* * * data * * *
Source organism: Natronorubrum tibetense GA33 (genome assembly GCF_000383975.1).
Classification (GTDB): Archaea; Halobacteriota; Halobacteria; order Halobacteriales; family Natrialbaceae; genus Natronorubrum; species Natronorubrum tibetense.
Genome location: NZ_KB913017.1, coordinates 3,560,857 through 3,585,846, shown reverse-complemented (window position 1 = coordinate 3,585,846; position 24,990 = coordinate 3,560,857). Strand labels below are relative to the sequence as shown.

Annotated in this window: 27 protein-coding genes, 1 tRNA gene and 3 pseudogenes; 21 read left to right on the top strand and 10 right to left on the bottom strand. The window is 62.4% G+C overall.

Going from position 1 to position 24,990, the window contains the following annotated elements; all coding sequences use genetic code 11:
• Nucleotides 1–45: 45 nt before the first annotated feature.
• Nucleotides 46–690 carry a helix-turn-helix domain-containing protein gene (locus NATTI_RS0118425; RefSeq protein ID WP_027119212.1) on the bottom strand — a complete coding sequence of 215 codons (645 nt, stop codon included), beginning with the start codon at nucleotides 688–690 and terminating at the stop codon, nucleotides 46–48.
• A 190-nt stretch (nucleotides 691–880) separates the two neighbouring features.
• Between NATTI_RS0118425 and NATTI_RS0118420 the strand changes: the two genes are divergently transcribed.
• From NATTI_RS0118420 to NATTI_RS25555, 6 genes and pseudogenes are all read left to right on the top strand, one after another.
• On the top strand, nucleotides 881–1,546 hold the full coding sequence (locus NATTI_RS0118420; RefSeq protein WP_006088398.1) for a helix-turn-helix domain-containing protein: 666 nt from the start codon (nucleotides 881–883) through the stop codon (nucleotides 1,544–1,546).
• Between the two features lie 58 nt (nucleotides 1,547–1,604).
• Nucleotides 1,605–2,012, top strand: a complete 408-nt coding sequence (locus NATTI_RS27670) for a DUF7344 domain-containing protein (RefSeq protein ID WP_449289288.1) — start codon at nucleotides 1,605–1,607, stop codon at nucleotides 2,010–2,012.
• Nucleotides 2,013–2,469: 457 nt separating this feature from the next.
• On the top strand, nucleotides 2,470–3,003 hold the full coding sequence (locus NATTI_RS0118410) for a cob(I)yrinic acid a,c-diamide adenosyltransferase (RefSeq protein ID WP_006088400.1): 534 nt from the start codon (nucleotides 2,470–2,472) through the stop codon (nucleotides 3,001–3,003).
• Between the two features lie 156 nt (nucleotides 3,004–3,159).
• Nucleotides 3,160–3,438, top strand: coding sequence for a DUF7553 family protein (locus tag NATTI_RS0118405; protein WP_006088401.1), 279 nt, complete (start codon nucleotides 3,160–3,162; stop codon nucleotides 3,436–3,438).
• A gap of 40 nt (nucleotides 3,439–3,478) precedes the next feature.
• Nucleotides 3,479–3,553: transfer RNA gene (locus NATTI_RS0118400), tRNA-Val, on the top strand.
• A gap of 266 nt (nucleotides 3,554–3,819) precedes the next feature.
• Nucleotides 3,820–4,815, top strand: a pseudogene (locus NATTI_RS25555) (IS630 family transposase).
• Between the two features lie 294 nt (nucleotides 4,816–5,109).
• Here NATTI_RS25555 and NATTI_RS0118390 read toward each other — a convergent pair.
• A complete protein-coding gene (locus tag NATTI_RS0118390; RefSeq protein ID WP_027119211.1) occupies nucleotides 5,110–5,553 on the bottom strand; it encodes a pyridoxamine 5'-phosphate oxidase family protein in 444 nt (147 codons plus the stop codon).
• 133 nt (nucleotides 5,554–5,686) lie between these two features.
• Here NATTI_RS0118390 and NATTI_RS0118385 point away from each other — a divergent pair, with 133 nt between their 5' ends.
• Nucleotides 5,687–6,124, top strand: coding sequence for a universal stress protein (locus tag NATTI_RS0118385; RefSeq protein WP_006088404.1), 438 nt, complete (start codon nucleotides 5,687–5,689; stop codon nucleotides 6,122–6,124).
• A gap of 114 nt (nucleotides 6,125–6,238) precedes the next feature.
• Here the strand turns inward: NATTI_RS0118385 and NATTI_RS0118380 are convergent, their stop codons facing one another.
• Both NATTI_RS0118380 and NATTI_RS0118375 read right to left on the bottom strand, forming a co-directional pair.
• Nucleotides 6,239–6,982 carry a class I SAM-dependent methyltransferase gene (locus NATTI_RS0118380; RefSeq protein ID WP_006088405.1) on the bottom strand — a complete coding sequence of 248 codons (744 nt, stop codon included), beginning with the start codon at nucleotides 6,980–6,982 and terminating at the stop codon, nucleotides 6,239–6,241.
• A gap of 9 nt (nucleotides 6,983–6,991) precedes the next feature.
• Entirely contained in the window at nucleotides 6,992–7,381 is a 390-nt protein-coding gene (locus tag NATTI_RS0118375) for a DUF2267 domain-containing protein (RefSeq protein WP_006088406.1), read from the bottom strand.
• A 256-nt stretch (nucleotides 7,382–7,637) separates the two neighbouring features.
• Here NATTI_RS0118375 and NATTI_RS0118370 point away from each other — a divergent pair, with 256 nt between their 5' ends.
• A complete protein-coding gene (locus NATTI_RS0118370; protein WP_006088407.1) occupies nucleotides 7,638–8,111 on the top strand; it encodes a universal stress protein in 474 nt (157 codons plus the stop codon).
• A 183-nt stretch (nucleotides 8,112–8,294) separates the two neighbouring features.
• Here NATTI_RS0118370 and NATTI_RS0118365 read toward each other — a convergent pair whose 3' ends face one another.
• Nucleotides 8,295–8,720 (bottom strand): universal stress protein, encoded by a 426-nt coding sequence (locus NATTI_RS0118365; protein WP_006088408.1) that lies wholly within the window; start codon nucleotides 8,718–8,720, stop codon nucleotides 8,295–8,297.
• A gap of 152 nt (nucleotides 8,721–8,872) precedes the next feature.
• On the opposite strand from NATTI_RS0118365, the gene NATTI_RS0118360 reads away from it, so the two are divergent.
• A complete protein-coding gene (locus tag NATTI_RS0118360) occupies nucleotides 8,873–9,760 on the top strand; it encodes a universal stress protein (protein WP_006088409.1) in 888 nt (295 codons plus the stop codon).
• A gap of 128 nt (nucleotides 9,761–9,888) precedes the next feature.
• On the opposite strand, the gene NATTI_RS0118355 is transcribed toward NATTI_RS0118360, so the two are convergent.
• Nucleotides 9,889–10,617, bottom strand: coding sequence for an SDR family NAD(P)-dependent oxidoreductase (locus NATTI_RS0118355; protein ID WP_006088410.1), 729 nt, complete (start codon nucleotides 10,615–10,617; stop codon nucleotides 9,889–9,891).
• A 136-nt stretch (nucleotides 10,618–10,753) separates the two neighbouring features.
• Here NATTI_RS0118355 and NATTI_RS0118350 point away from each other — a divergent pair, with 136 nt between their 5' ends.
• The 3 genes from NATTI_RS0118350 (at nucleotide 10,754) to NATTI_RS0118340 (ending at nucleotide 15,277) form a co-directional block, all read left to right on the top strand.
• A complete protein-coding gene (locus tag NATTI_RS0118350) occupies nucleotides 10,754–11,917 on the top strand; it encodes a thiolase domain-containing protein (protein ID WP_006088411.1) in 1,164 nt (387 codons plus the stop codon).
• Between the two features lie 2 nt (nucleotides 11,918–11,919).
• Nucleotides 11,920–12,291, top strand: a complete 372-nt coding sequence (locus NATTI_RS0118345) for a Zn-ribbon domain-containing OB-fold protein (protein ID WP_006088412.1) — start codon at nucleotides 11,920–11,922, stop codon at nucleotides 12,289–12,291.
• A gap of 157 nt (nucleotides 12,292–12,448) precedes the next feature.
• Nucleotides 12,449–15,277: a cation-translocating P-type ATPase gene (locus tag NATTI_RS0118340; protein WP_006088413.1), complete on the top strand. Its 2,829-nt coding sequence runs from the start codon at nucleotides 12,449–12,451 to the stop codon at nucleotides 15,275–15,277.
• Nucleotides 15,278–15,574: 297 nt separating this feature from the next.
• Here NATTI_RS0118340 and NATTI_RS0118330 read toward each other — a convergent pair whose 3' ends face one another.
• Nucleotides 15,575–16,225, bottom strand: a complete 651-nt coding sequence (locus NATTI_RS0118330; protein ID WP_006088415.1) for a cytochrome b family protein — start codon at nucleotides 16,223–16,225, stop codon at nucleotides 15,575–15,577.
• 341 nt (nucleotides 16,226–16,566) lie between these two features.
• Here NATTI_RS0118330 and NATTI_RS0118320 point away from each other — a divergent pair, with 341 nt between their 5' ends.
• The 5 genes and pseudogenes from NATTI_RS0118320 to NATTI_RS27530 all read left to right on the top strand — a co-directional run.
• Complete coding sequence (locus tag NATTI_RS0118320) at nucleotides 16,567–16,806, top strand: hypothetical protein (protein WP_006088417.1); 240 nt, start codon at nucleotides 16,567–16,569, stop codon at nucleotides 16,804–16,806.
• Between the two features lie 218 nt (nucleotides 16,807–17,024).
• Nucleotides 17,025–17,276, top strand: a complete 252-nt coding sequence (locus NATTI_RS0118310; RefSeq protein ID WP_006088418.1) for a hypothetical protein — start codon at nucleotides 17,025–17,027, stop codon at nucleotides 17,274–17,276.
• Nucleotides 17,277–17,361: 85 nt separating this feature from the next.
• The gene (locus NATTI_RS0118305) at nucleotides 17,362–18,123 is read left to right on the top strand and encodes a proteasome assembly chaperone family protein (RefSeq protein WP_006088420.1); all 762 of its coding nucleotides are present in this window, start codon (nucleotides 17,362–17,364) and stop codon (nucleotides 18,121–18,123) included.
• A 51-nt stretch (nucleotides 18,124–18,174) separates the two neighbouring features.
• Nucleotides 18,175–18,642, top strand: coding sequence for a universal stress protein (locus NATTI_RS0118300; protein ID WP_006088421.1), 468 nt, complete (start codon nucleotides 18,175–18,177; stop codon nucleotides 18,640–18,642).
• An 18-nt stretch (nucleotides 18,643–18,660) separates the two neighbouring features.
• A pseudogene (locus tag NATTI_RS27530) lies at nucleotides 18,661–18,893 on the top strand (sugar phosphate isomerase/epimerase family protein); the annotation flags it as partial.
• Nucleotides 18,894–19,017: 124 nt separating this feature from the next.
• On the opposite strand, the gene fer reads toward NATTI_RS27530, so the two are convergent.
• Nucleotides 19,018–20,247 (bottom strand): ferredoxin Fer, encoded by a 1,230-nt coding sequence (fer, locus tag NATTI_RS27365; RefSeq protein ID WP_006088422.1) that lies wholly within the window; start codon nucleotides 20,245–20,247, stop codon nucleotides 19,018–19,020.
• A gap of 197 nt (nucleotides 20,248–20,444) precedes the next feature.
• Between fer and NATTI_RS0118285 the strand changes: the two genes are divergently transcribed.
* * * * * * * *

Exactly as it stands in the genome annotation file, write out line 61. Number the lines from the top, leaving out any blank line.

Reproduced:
• Between the two features lie 218 nt (nucleotides 16,807–17,024).